Given the considerable time and expense of trying to find candidates, companies are using more sophisticated interviewing techniques to make sure they find the best candidate for their company.
Competency-based jobs interviews are being used to help hiring-managers better predict what you’re going to be like as an employee. Competency-based interviews (otherwise known as behavioural interviews), use past performance in similar situations as a predictor of future performance.
According to Wikipedia, the term Competency is defined as the ability of an individual to do a job properly. Competency-based interviews are structured interviews where each question is designed to test specific skills, with the answers matched against pre-decided criteria. Generally, two types of competencies will be tested – Technical and Behavioural.
Technical Competencies are usually about your acquired knowledge, abilities and skills, which are much easier to train, develop and test. Behavioural Competencies such as leadership, communication or situation related competencies are much harder to train, develop and test, as they tend to be influenced by life, however, need to be tested as they can show how you will approach work.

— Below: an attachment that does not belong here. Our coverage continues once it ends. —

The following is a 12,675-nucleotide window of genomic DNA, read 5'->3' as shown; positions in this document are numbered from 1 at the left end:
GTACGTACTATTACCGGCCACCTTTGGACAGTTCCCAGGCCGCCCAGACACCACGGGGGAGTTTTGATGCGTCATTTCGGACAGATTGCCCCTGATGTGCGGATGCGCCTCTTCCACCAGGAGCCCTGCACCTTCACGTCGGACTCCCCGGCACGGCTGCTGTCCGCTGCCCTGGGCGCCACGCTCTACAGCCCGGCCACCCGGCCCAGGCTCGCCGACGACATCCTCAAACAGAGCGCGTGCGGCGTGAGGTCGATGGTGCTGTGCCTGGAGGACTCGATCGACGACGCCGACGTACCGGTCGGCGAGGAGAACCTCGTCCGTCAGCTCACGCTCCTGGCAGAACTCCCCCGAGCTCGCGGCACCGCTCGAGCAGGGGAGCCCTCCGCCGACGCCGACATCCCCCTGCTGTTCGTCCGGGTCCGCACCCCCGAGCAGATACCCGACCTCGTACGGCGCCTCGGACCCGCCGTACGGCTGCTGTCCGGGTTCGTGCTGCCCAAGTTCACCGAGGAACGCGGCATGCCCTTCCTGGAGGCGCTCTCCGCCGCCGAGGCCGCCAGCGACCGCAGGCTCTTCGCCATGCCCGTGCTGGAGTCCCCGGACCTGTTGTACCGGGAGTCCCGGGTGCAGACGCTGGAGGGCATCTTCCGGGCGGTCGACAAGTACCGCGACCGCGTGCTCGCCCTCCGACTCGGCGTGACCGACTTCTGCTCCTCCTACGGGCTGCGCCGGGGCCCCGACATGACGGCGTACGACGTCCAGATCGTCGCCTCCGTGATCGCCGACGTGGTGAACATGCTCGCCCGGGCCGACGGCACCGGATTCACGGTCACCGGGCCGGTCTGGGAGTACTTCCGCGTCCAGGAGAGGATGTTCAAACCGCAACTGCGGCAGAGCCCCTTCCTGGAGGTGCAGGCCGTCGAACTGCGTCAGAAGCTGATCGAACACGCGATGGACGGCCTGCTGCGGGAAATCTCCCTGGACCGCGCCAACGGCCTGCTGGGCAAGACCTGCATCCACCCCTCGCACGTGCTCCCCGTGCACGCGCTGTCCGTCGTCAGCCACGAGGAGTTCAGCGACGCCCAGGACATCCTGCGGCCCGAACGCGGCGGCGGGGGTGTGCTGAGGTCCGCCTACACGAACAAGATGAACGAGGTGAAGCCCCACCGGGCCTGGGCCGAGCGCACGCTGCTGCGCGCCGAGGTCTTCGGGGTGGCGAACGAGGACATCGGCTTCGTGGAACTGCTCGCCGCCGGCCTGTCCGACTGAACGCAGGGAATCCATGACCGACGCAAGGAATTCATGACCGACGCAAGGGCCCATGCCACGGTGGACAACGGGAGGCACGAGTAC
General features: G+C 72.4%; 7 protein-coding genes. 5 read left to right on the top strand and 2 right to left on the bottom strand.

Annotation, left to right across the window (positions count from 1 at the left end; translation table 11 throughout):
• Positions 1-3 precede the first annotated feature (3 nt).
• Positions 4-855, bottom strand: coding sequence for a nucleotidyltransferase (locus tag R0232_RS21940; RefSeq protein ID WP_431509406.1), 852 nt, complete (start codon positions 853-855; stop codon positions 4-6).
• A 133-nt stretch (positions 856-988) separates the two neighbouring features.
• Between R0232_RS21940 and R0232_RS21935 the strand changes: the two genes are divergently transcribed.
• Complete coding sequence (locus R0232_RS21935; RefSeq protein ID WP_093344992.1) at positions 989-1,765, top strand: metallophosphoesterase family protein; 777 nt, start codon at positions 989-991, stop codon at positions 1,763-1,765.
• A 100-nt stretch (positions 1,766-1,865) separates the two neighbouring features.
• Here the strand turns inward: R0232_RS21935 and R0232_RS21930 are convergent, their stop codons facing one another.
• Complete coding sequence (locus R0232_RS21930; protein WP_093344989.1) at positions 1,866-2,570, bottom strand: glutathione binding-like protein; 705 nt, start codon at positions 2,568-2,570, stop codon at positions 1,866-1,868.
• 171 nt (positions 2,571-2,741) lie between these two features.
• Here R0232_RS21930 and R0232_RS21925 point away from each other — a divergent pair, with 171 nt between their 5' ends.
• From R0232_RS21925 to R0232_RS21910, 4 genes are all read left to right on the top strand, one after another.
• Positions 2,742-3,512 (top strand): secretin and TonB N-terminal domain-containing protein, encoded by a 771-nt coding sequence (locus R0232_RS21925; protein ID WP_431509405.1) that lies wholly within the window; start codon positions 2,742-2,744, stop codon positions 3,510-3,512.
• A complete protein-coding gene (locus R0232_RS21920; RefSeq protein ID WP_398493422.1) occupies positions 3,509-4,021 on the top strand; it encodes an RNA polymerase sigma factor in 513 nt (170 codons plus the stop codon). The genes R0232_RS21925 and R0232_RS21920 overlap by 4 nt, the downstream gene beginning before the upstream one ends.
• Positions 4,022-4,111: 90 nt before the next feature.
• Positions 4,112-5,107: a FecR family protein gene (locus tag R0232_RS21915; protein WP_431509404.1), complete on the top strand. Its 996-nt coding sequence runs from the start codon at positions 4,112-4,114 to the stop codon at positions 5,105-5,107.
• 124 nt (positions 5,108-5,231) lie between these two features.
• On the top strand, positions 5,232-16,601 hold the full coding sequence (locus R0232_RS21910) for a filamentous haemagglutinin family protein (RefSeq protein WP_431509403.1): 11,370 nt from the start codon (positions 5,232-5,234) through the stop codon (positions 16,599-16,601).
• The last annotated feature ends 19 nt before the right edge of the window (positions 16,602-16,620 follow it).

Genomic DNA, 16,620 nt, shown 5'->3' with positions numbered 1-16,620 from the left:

What’s The Difference?
Competency-based interviews differ from the standard interviews as they are essentially a conversation where the interviewers ask questions that are relevant to what they’re looking for in a candidate. Questions in a standard interview are very open-ended where the candidate is judged purely on their answer. While in reality, it’s very difficult to achieve, it’s technically possible to learn the answer to every reasonable question and therefore have a successful job interview, even though you’ve never worked in that position.
Competency-based interviews, on the other hand, are much more structured with each question targeting a specific skill or Competency. Candidates are asked questions related to their behaviour in a particular circumstance, with their answers being back this up with concrete examples to support their case.
Why Are Competency-Based Interviews Used In A Selection Process?
Competency-based Interviews have been proven in the past to achieve an accuracy of over 80% for their predictive ability. They also eliminate bias and provide a consistent hiring platform. All too often, hiring managers have a very unstructured interview with their candidate. Over the last few years, studies have shown that structured interviews are 81% more accurate than unstructured ones. Overall, this means more consistency, better candidates and better decisions.
Studies also have shown that 94% of candidates want feedback from their job interview, however, only 41% get anything at all. If you’re using a scoring system to answer candidates’ questions, feedback becomes easier.
How Are Competency-Based Interviews Marked?